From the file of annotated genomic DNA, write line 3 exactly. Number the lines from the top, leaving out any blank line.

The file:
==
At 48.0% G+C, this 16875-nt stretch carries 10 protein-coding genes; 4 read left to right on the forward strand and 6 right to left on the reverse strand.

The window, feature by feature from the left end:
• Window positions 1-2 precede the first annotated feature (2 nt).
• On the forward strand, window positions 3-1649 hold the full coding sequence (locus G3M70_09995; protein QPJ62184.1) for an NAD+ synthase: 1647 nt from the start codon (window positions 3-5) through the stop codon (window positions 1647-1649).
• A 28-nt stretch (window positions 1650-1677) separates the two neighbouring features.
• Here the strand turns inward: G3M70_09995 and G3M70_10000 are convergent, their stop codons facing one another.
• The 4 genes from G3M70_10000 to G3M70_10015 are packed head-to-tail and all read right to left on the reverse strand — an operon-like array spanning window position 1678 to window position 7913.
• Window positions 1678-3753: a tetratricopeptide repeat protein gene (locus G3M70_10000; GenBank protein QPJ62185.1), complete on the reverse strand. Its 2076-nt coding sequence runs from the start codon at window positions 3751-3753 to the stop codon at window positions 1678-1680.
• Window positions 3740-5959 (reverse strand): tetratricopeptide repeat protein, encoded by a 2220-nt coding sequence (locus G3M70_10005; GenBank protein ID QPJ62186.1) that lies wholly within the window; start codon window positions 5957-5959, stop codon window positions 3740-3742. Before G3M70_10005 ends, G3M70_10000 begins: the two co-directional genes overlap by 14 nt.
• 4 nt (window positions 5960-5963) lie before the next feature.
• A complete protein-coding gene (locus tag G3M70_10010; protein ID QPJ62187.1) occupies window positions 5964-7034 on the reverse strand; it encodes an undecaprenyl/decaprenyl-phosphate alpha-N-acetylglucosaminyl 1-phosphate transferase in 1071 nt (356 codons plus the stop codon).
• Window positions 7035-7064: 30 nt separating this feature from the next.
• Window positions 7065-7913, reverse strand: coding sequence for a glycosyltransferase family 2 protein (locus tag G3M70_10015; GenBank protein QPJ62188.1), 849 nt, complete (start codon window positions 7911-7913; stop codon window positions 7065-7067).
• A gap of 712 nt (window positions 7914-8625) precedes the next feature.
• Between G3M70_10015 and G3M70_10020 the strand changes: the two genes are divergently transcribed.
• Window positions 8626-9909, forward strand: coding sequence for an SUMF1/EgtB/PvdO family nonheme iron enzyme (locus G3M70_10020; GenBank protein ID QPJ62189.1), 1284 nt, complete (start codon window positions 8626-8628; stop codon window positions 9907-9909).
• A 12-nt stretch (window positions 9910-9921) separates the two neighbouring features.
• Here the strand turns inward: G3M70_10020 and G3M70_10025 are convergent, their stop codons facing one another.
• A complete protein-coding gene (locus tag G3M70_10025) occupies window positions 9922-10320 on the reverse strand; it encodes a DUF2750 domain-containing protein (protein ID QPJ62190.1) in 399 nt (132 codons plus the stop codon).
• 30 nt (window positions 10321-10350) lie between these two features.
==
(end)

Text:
• Window positions 1-2 precede the first annotated feature (2 nt).